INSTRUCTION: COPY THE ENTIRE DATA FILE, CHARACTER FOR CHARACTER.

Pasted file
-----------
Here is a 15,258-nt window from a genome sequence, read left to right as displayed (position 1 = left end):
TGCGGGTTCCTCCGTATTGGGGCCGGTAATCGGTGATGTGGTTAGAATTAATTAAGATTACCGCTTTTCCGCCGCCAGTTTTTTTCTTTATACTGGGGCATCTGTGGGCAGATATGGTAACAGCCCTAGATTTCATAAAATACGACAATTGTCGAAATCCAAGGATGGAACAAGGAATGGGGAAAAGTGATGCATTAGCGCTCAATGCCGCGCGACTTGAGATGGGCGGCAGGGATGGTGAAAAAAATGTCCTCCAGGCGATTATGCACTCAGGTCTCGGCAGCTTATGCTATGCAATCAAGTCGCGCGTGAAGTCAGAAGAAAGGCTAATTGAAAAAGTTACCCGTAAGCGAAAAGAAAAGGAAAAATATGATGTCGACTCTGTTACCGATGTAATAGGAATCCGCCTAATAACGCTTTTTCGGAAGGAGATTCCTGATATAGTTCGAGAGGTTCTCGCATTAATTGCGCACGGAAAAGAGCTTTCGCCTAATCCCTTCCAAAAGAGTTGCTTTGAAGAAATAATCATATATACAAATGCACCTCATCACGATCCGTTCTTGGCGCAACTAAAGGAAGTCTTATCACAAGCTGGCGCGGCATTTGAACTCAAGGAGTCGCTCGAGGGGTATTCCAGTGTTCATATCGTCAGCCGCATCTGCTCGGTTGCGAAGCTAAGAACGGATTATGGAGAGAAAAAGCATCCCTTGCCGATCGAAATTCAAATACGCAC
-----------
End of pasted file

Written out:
Here is a 15,258-nt window from a genome sequence, read left to right as displayed (position 1 = left end):
TGCGGGTTCCTCCGTATTGGGGCCGGTAATCGGTGATGTGGTTAGAATTAATTAAGATTACCGCTTTTCCGCCGCCAGTTTTTTTCTTTATACTGGGGCATCTGTGGGCAGATATGGTAACAGCCCTAGATTTCATAAAATACGACAATTGTCGAAATCCAAGGATGGAACAAGGAATGGGGAAAAGTGATGCATTAGCGCTCAATGCCGCGCGACTTGAGATGGGCGGCAGGGATGGTGAAAAAAATGTCCTCCAGGCGATTATGCACTCAGGTCTCGGCAGCTTATGCTATGCAATCAAGTCGCGCGTGAAGTCAGAAGAAAGGCTAATTGAAAAAGTTACCCGTAAGCGAAAAGAAAAGGAAAAATATGATGTCGACTCTGTTACCGATGTAATAGGAATCCGCCTAATAACGCTTTTTCGGAAGGAGATTCCTGATATAGTTCGAGAGGTTCTCGCATTAATTGCGCACGGAAAAGAGCTTTCGCCTAATCCCTTCCAAAAGAGTTGCTTTGAAGAAATAATCATATATACAAATGCACCTCATCACGATCCGTTCTTGGCGCAACTAAAGGAAGTCTTATCACAAGCTGGCGCGGCATTTGAACTCAAGGAGTCGCTCGAGGGGTATTCCAGTGTTCATATCGTCAGCCGCATCTGCTCGGTTGCGAAGCTAAGAACGGATTATGGAGAGAAAAAGCATCCCTTGCCGATCGAAATTCAAATACGCAC